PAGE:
Menu
Europe's space laser communications system will launch this week

Europe's space laser communications system will launch this week

EDRS will transmit data at 1.8Gbps via laser between satellites

A "space data highway" that links satellites using high-speed laser transmissions should take a big step forward this week with the launch of the Eutelsat 9B satellite.

The satellite's main role will be downlinking hundreds of TV channels to viewers in Europe, but it will also carry the first node in the European Space Agency's European Data Relay System (EDRS).

EDRS is an attempt to provide a high-speed interconnect between satellites. If it works, scientists will be able to gather data from low-orbiting satellites much more quickly than they can today.

The data incurs delays today because the satellites fly relatively close to earth so they can collect the images and measurements that scientists need.

This low orbit (400 to 800 kilometers) means they're only in range of their ground stations for about 10 minutes during a 90-minute orbit, so the data has to be stored on board until it can be delivered.

EDRS sends the data to a satellite in geostationary orbit, roughly 36,000 kilometers above earth. From that higher perch, the geostationary satellite can stay in contact with the scientific satellite for much of its orbit, and be in constant contact with a ground station.

"We want [images] as fast as possible, and as many of them as possible, and in the best quality we can have," said Michael Witting, the EDRS project manager, during a briefing earlier this month.

edrs high speed feeder link relays to europe European Space Agency

Illustration of the EDRS system

NASA uses a similar arrangement to stay in touch with the International Space Station, which is also in a low-Earth orbit. But NASA's Tracking and Data Relay Satellite (TRDS) fleet uses radio communications. EDRS uses a laser to send the data up to the geostationary satellite.

The European Space Agency likens the system to a highly accurate telescope, because the upper satellite has to lock onto a laser beam coming from a moving satellite 45,000 kilometers below. It requires great precision, but the ESA is confident it could work at even greater distances.

"From the testing we’ve done, we know it can operate up to 75,000km," Witting said.

The lasers carry the data at up to 1.8Gbits per second. The signal is sent back to Earth from Eutelsat 9B on a ka-band radio link. When fully deployed, the EDRS system will carry roughly 50 terabytes of data per day from space back to earth, according to European Space Agency estimates.

The system is expected to first be used this summer when EDRS relays signals from the European Commission's Copernicus Sentinel-1 and -2 satellites. They're tasked with high-resolution radar and optical imaging of land and sea, including for emergency services.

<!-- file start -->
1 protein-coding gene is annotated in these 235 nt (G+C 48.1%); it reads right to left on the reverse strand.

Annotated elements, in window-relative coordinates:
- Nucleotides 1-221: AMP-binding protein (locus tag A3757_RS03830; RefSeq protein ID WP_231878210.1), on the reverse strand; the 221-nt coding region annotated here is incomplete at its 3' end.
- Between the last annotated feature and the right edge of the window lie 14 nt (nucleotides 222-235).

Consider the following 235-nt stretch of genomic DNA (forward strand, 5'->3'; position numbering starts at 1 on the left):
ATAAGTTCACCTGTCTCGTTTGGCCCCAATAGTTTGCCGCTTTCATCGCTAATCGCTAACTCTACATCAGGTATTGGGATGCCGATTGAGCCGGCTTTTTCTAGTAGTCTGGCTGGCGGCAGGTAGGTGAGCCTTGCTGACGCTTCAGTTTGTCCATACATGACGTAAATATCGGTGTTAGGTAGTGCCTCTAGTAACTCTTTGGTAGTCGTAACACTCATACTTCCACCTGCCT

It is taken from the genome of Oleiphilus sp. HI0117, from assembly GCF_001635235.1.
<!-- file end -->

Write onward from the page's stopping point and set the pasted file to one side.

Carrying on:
The EDRS system on Eutelsat 9B will be operated by Airbus Space and Defense as a commercial service. A second satellite dedicated to EDRS is scheduled to be launched in 2017.

The system was tested successfully in 2014 when the Sentinel-1 satellite sent an image back to earth via Inmarsat's Alphasat. The latter satellite carried an older laser communications terminal, and the transmission was intended to prove the system could work.

fibre optics in the sky J Mai/ESA

Staff at ESA’s Space Operations Centre in Darmstadt watch as the Sentinel-1 and Inmarsat’s Alphasat linked up using laser signals across almost 36 000 kms on Nov. 28, 2014


Follow Us

Join the newsletter!

Or

Sign up to gain exclusive access to email subscriptions, event invitations, competitions, giveaways, and much more.

Membership is free, and your security and privacy remain protected. View our privacy policy before signing up.

Error: Please check your email address.

Featured

Slideshows

Reseller News welcomes industry figures for 2019 Hall of Fame lunch

Reseller News welcomes industry figures for 2019 Hall of Fame lunch

Reseller News welcomed 2018 inductees - Chris Simpson, Kendra Ross and Phill Patton - to the third running of the Reseller News Hall of Fame lunch, held at the French Cafe in Auckland. The inductees discussed the changing landscape of the technology industry in New Zealand, while outlining ways to attract a new breed of players to the ecosystem. Photos by Gino Demeer.

Reseller News welcomes industry figures for 2019 Hall of Fame lunch
Upcoming tech talent share insights at inaugural Emerging Leaders Forum 2019

Upcoming tech talent share insights at inaugural Emerging Leaders Forum 2019

The channel came together for the inaugural Reseller News Emerging Leaders Forum in New Zealand, created to provide a program that identifies, educates and showcases the upcoming talent of the ICT industry. Hosted as a half day event, attendees heard from industry champions as keynoters and panelists talked about future opportunities and leadership paths and joined mentoring sessions with members of the ICT industry Hall of Fame. The forum concluded with 30 Under 30 Tech Awards across areas of Sales, Entrepreneur, Marketing, Management, Technical and Human Resources. Photos by Gino Demeer.

Upcoming tech talent share insights at inaugural Emerging Leaders Forum 2019
Show Comments